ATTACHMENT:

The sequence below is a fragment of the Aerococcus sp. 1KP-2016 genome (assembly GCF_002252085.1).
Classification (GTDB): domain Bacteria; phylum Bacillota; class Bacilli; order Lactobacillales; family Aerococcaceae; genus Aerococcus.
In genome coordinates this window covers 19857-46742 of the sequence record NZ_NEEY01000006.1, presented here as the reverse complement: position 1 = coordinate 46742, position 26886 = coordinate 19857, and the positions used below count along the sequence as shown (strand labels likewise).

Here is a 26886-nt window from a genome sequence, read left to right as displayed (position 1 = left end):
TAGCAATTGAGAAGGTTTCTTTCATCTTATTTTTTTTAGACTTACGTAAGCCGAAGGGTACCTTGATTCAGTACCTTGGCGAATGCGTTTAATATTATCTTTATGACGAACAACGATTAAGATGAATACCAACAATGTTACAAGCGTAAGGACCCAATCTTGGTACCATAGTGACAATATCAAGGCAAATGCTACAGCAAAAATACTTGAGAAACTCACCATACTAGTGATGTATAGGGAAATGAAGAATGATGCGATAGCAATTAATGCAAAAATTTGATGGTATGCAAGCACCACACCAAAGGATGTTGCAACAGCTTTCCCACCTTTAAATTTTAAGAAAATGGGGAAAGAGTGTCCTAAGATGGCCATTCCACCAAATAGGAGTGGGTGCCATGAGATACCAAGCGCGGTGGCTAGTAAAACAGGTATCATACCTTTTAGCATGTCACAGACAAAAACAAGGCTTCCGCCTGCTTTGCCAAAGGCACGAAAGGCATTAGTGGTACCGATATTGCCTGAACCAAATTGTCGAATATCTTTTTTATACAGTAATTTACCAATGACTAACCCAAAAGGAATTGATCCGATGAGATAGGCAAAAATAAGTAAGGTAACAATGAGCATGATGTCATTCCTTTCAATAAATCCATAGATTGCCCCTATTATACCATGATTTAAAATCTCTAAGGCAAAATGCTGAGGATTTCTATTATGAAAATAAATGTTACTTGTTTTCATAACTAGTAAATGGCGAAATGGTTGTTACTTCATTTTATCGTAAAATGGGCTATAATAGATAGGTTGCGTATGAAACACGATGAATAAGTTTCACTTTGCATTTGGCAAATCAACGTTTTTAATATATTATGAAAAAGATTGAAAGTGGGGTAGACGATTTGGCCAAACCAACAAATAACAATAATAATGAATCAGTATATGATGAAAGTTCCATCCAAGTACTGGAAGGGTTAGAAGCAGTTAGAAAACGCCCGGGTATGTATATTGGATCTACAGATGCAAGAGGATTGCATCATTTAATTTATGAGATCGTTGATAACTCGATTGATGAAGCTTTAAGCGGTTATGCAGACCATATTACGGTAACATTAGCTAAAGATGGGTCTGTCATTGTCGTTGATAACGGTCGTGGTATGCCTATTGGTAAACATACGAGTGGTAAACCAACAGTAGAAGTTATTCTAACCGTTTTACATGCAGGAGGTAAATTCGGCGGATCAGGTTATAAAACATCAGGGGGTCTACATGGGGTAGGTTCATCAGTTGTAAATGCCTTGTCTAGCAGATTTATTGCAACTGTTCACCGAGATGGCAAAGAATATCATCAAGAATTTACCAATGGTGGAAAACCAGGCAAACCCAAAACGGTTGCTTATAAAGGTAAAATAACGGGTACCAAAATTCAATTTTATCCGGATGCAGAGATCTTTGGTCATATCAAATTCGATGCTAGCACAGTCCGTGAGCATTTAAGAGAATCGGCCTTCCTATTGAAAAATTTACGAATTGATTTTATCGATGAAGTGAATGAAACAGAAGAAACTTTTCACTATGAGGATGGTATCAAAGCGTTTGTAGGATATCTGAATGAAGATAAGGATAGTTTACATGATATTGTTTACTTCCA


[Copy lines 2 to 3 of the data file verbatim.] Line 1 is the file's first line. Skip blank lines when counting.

Classification (GTDB): domain Bacteria; phylum Bacillota; class Bacilli; order Lactobacillales; family Aerococcaceae; genus Aerococcus.
In genome coordinates this window covers 19857-46742 of the sequence record NZ_NEEY01000006.1, presented here as the reverse complement: position 1 = coordinate 46742, position 26886 = coordinate 19857, and the positions used below count along the sequence as shown (strand labels likewise).